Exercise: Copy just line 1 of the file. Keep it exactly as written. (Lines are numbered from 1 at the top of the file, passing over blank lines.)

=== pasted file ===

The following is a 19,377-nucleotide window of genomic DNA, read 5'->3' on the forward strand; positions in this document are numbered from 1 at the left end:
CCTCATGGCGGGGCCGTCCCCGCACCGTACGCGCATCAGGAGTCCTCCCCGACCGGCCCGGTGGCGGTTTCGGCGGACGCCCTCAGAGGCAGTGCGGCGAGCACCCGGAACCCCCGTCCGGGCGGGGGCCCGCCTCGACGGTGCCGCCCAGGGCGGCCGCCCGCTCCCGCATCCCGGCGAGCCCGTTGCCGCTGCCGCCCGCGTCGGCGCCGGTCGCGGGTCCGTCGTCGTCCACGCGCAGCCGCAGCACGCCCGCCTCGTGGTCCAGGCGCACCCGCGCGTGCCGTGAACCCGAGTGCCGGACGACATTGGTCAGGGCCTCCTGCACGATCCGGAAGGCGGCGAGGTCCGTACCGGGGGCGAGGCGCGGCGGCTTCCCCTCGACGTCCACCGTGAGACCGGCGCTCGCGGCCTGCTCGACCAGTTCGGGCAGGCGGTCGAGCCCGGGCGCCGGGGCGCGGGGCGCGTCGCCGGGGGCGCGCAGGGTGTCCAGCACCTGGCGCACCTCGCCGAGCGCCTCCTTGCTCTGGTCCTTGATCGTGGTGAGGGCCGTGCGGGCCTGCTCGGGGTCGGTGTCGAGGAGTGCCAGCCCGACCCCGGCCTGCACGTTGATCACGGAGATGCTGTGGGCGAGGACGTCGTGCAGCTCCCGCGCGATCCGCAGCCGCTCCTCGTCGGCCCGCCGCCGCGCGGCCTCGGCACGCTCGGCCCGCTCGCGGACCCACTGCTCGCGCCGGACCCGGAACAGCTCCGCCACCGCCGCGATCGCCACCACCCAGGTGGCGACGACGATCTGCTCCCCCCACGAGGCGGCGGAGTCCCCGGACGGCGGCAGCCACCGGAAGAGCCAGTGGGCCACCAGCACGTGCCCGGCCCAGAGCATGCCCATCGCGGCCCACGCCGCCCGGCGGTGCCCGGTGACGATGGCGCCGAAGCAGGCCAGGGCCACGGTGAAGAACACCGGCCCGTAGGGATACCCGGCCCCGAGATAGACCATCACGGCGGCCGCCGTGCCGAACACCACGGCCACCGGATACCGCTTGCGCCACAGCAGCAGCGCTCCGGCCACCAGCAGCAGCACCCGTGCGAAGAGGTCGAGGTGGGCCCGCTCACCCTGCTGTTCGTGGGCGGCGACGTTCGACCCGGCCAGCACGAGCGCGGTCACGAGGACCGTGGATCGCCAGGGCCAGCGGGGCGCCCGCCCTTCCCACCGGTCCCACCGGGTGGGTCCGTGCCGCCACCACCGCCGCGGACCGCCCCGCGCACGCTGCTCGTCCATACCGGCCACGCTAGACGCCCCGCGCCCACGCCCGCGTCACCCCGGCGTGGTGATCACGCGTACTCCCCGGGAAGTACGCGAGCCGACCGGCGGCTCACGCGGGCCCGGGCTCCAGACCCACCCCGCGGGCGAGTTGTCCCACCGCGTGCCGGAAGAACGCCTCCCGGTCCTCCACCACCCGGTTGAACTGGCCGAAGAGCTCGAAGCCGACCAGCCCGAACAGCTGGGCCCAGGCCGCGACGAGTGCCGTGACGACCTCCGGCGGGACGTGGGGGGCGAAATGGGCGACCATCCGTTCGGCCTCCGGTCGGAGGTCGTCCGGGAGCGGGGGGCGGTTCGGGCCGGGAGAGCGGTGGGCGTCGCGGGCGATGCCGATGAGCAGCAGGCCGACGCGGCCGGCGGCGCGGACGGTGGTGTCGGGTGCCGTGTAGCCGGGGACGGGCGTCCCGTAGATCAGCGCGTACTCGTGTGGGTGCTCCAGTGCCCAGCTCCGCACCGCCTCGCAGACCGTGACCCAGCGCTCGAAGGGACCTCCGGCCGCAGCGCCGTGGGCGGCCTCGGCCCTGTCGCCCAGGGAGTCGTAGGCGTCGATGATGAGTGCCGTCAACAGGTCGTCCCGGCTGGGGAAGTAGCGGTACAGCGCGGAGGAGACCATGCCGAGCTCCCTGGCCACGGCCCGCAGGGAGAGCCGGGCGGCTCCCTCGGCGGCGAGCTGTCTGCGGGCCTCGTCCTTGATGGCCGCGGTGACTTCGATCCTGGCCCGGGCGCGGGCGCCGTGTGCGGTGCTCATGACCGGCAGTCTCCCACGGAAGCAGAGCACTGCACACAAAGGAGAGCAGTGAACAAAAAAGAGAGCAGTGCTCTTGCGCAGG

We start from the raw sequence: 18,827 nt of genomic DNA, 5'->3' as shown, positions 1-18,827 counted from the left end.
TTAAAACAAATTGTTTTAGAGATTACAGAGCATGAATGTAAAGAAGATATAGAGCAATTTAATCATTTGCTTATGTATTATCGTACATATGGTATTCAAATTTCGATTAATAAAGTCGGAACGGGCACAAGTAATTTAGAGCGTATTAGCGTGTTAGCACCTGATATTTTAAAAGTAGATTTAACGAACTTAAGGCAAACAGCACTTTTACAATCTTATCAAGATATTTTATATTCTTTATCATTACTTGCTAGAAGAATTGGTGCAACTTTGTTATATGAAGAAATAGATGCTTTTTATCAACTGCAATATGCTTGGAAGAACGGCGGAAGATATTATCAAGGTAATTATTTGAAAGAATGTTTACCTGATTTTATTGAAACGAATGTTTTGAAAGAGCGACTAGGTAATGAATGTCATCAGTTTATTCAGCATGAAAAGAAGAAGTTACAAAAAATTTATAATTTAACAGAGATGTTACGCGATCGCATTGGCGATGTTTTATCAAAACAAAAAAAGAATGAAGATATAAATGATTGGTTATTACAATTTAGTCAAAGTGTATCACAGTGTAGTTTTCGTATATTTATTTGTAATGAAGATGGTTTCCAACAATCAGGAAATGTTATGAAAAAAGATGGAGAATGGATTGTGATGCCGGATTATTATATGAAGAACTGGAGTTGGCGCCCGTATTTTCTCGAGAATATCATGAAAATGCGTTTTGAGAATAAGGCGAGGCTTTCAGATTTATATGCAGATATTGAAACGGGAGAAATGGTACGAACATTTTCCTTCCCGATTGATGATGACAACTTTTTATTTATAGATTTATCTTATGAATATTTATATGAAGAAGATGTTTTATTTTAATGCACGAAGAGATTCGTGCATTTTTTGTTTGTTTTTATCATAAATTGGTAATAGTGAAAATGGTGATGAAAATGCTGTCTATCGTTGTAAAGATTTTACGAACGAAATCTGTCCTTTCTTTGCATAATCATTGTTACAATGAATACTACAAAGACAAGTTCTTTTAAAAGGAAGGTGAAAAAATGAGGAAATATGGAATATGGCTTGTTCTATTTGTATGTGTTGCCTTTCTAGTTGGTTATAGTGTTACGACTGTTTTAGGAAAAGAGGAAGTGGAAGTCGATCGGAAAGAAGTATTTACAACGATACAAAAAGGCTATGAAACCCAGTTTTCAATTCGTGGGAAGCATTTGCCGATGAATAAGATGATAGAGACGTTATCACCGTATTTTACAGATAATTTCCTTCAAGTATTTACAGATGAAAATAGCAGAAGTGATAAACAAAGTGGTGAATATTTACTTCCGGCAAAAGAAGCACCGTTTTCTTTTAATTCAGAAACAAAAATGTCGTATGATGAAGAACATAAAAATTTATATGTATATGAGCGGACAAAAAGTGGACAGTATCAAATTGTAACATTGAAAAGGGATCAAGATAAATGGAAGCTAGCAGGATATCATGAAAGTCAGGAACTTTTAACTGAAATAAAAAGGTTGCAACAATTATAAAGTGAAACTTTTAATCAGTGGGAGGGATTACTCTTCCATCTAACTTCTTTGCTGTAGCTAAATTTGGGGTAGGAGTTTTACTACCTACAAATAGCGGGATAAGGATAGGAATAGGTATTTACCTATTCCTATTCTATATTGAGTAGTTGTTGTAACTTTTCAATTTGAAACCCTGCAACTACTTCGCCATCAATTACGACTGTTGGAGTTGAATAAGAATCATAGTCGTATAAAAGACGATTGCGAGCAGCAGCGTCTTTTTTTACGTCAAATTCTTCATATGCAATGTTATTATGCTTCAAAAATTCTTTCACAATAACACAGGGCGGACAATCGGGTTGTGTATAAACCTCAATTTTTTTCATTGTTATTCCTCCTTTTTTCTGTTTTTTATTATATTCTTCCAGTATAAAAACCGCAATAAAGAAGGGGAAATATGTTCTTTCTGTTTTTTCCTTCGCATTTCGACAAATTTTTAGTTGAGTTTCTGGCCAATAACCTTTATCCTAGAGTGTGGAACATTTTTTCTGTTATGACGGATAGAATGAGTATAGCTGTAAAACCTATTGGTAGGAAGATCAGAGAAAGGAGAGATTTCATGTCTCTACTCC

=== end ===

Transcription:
The following is a 19,377-nucleotide window of genomic DNA, read 5'->3' on the forward strand; positions in this document are numbered from 1 at the left end: